2022 Memphis Reads: Noor by Dr. Nnedi Okorafor
Memphis Reads, the Memphis community common reading program based at Christian Brothers University, is pleased to announce its book selection for 2022. A book is selected each year that engages Memphians in issues that are relative to daily societal topics and themes, and this year’s selection — Noor by Dr. Nnedi Okorafor — does just that by urging readers to “expect the unexpected”.
Publisher’s Weekly says this about Noor, “Okorafor exposes the cracks in this technology-driven, highly surveilled society as each detour in AO and DNA’s route adds layers of intrigue on the way to a jaw-dropping finale…. This is must-read.” Dr. Okorafor is the winner of Hugo, Nebula, World Fantasy, Locus and Lodestar Awards and her debut novel ZAHRAH THE WINDSEEKER won the prestigious Wole Soyinka Prize for Literature. She has also written an African-futurist comic series LAGUARDIA (winner of the Hugo and Eisner Award); comics for Marvel, including BLACK PANTHER: LONG LIVE THE KING and WAKANDA FOREVER (featuring the Dora Milaje) and the SHURI series; and her short memoir LAGUARDIA.
CBU Welcomes Dr. Nnedi Okorafor
Memphis Reads 2022 Events
- Wednesday, October 26, 7:00 pm | Writer’s Talk
Christian Brothers University | University Theater
- Thursday, October 27, 6:00 pm | Writer’s Talk
Rhodes College | McNeill Concert Hall
- Thursday, October 27, 9:00 am | Writer’s Talk
Manassas High School
2022 Partners and Sponsors
This Presentation is funded, in part, by a grant from South Arts in partnership with the National Endowment for the Arts and the Tennessee Arts Commission.
This project is funded under a Grant Contract with the State of Tennessee.
Memphis Reads is a community partnership between Christian Brothers University, Rhodes College, The University of Memphis, LeMoyne-Owen College, Facing History & Ourselves, Memphis Public Libraries, City of Memphis, NOVEL Bookstore, Shelby Co. Schools, Whole Child Strategies, National Civil Rights Museum, and Momentum Nonprofit Partners.
CBU Reads (originally Fresh Reads) is CBU’s first-year summer reading program and is the basis for the Memphis community common reading program, Memphis Reads. The program gives new students a common academic experience and connects them with the campus community, as well as the Memphis community. First year students, upperclassmen, and faculty members read the same book and have numerous opportunities to discuss it throughout the school year at various First Year Experience events.
As you arrive at CBU and embark on a new chapter of your life as a college student, we hope that your CBU Reads book will move you to think about your life so far and the lives of those around you, motivating you to change, serve, respond, and consider. You will receive a rental copy of the book when you arrive on campus for Orientation. Other versions of the book can be acquired via the Plough Library, Dr. Nnedi Okorafor’s Website (Nnedi.com), or via our local partner, NOVEL Memphis (20% off when using the checkout code MEMPHISREADS online).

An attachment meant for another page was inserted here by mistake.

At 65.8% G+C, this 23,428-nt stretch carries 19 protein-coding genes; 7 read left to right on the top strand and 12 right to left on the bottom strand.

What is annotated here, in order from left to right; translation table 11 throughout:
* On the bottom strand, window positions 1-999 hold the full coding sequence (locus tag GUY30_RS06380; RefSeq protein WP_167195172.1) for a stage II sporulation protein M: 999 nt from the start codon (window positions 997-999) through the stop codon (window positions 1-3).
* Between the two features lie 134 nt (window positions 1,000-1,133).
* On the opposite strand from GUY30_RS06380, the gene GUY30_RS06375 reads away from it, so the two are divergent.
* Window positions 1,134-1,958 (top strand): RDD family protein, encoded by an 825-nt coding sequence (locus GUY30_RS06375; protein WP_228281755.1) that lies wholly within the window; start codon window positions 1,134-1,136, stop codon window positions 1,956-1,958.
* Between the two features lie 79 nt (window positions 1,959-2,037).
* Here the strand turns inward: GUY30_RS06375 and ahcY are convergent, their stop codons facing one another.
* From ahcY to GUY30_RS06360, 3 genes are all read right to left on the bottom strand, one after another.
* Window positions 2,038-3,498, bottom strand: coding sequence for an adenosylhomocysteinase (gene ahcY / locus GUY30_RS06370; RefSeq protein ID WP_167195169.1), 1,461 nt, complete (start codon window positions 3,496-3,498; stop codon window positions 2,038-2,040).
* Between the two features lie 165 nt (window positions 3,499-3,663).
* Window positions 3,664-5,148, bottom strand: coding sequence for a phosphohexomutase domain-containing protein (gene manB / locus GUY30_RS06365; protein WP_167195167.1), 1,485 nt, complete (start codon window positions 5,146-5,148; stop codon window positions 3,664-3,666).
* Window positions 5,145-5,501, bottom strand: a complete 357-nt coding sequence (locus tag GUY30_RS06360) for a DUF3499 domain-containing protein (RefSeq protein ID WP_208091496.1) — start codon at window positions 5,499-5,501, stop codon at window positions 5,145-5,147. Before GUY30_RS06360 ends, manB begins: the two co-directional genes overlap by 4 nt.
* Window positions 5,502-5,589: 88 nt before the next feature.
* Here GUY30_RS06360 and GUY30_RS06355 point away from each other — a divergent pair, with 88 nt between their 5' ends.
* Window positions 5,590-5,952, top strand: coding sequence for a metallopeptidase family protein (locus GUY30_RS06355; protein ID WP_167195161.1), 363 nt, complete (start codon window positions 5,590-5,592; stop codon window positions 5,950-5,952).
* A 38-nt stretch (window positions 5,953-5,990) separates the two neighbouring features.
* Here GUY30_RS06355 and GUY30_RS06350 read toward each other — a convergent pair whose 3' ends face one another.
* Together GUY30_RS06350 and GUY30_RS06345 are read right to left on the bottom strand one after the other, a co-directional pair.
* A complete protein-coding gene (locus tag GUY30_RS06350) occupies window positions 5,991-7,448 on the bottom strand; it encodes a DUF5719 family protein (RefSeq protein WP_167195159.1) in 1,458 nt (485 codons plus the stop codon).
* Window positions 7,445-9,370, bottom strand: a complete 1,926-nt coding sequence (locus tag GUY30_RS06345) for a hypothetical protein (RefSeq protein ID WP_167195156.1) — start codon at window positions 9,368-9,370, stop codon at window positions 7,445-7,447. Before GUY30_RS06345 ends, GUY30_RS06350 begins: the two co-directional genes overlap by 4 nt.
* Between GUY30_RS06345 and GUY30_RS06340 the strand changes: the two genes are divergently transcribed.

The Essay Prompt
In addition to reading the book before you navigate CBU, first-time freshmen might also be inclined to begin writing – or at least considering – the essay required for their CBU 101 course, an assignment due September 23rd, 2022. Here are the three prompt options for this year:
- Though a work of fiction, finding love, facing societal backlash, and even the Fulani Herdsmen are all very real. What other topic or theme within the book could you relate to reality? Also, how does this “topic” (positive or negative) affect society today?
- AO experienced a lot of “rebuilding” in her physical body and connection to the value of self. To achieve such, she braved both deserts and drones alike. Reflect on a moment in which you have helped to build up yourself or others through adversity and the effects on those involved after.
- Displacement from society affects more than we may ever realize. However, in unity, there can come community. Through open living spaces, community gardens, and constant trade, the “Hour Glass” presented an example of such. What other ideas could yield such community cohesiveness, and how would it work?
Previous CBU Reads Book Titles:
- 2021: Thick, and Other Essays by Tressie McMillan Cottom
- 2020: We Are the Weather: Saving the Planet Begins at Breakfast by Jonathan Safran Foer
- 2019: Memphis: 200 Years Together by a collection of Memphis authors
- 2018: The Underground Railroad by Colson Whitehead
- 2017: The Book Thief by Markus Zusak
- 2016: Salvage the Bones by Jesmyn Ward
- 2015: What is the What by Dave Eggers
- 2014: The Beautiful Things That Heaven Bears by Dinaw Mengestu
- 2013: The Other Wes Moore by Wes Moore
- 2012: The Noticer by Andy Andrews
- 2011: The Soloist by Steve Lopez